32W is the absolute max anode limit of KT77, their design max is 25W.
The design centre limit is about 16% lower than the design max.
There are 3 valve dissipation rating systems; absolute max, design max and design centre. Any valve type will have a rating under each of those systems, but only one of those ratings is usually published. For receiving valves, the absolute max data was rarely released. However GEC chose to muddy the water / cause confusion, making their valves seem beefier than reality, by publishing it.
Here’s the rating system definitions from RCA RC-20

Philips valve brands / types stayed with design centre.
My view is that a design centre rating is what should be used for the ‘idle at 70%’ bias setting guideline.
If only a design max figure is available, then idle at 60% of that.

Note that the New Sensor era Gold Lion KT77 info linked to above is just a crudely edited version of a GEC publication from the 70s
So it’s credibility seems questionable.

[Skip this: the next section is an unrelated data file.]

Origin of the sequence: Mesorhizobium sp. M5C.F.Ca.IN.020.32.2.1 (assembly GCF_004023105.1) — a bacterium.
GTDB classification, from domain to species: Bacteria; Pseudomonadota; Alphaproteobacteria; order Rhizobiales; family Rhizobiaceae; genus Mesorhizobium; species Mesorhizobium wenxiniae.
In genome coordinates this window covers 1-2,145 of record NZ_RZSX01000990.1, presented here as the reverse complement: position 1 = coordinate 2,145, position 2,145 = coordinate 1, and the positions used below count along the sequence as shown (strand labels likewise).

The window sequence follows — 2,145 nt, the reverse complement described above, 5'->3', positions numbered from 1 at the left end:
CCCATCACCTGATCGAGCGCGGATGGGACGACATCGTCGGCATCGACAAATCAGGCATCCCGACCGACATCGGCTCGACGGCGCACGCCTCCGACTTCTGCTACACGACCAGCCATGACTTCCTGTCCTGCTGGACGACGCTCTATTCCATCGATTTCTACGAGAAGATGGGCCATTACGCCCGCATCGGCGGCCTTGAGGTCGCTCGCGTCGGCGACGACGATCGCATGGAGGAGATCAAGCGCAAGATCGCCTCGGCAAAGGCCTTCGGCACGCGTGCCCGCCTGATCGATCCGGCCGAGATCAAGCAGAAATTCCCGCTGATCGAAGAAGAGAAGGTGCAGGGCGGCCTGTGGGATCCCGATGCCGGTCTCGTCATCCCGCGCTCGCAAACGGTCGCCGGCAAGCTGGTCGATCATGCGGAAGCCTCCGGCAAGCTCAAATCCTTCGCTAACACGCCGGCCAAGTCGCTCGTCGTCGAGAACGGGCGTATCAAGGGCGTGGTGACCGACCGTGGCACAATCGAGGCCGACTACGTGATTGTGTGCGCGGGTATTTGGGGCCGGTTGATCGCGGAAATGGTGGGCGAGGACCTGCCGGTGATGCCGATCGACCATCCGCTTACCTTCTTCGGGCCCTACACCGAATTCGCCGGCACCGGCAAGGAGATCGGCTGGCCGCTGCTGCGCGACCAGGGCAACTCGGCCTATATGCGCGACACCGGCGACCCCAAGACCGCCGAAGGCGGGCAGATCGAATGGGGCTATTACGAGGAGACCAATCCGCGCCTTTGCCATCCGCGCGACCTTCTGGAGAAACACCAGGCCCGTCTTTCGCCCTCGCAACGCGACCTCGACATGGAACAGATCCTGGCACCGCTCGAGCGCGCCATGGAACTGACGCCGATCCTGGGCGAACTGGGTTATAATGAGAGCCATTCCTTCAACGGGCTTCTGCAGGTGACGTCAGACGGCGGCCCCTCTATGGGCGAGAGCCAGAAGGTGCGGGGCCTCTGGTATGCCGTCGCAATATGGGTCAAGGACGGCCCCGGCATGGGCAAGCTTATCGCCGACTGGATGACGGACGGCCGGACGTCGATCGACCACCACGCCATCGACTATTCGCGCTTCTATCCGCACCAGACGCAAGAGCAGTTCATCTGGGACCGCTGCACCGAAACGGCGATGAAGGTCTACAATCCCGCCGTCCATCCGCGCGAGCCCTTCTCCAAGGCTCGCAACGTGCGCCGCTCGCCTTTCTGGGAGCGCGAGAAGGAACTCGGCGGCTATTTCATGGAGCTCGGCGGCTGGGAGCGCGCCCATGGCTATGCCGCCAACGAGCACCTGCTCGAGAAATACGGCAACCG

Thanks for this. The spec sheet shows 25w as the design max for the KT77 plate dissipation, and if I use the 22w figure my idle current is around 65-70%. I would still like a little room above the current settings for further adjustment, so that the pot isn't maxed out at least.
 

milfordcubicle

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To get bias hotter tube grid voltage need to get closer the tube cathode voltage.

On most common bias circuit you need to reduce resistor value between potentiometer and ground OR increase resistor value between pot and bias voltage supply. No need to change the potentiometer if its adjustment sensitivity is OK.